Does anyone else find the codenames inscrutable and annoying? I realize they’re cute or whatever, but they fail at the one practical purpose they actually have, which is to be version numbers. What’s the previous version? Is version A newer or older than version B? At least Ubuntu also has sensible version numbers, although many people, including most insiders (in my experience) seem to prefer the codenames.
Debian does have version numbers (bullseye is 11 in this case) but you’re right that similar to Ubuntu most folks use the codenames.
I think the codenames are cute, and the theme has some history around it. The debian project leader at the time they were introduced was working at Pixar, and from what I recall the first “official” debian repo was just a workstation sitting under a desk somewhere at Pixar.
In my experience, people have difficulty remembering any codename except the current stable (as long as it’s been stable for a while, which means we’re about to be in trouble) and “sid”, which is always testing. [edit: and I’ve been using Debian regularly since 1.3]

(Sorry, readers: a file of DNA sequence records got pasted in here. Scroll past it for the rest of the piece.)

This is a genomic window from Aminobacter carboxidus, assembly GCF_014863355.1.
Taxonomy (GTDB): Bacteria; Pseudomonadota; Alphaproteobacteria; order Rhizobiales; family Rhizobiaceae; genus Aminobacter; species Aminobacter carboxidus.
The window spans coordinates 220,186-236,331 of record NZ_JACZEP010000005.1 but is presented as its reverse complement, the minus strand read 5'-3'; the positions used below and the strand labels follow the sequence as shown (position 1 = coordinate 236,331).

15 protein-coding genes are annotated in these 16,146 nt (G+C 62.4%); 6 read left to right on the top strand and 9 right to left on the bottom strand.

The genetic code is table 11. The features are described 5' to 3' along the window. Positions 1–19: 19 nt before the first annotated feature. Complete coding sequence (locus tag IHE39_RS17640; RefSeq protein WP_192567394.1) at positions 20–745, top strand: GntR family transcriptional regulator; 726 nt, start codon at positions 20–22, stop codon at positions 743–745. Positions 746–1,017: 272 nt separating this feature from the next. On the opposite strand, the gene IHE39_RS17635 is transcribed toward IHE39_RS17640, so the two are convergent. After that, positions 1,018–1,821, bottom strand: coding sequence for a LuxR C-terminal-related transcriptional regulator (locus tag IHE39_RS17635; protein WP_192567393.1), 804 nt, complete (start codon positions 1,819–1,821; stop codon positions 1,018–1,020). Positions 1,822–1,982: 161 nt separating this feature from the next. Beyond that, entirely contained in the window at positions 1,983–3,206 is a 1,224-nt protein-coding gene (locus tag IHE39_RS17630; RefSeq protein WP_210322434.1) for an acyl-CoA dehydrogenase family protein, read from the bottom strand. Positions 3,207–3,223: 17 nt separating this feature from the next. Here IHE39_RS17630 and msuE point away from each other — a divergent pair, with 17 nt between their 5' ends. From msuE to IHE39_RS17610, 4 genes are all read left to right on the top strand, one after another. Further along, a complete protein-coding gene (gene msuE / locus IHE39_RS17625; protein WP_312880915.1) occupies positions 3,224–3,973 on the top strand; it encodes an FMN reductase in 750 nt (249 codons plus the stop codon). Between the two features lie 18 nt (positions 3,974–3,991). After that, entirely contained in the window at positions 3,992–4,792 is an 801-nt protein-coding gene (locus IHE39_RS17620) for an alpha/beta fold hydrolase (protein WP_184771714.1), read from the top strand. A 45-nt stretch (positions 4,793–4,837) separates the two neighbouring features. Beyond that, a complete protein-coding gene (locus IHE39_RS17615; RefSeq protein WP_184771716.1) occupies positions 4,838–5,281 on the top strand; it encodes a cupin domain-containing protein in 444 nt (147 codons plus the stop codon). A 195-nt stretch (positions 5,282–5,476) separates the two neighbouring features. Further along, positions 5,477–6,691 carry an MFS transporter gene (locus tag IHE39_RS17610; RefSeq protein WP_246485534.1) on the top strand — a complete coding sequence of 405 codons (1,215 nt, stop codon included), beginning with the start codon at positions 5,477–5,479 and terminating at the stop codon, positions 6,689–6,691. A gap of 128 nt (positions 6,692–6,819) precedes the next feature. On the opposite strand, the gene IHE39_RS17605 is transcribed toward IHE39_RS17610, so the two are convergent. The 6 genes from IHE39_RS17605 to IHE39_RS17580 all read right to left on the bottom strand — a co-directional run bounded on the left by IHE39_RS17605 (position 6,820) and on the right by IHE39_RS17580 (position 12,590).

I think I shall suggest that every place the codename is used, the major version corresponding to it should be accepted, so that you can replace “buster” with “10” everywhere.
Wasn’t “sid” unstable, with testing being the codename of the next release?
(And so I inadvertently prove my point.)
I want to say that I really like NixOS version: NixOS 21.05 “Okapi”. Having both year.month and codename is helpful and cute. Alas, I am using the unstable rolling release :-)
Bullseye is… Woody’s horse in Toy Story 2?
I hope they never name a Debian release after Stinky Pete.
You can see the list of future codenames here: https://wiki.debian.org/DebianReleases
Bookworm & Trixie are next apparently.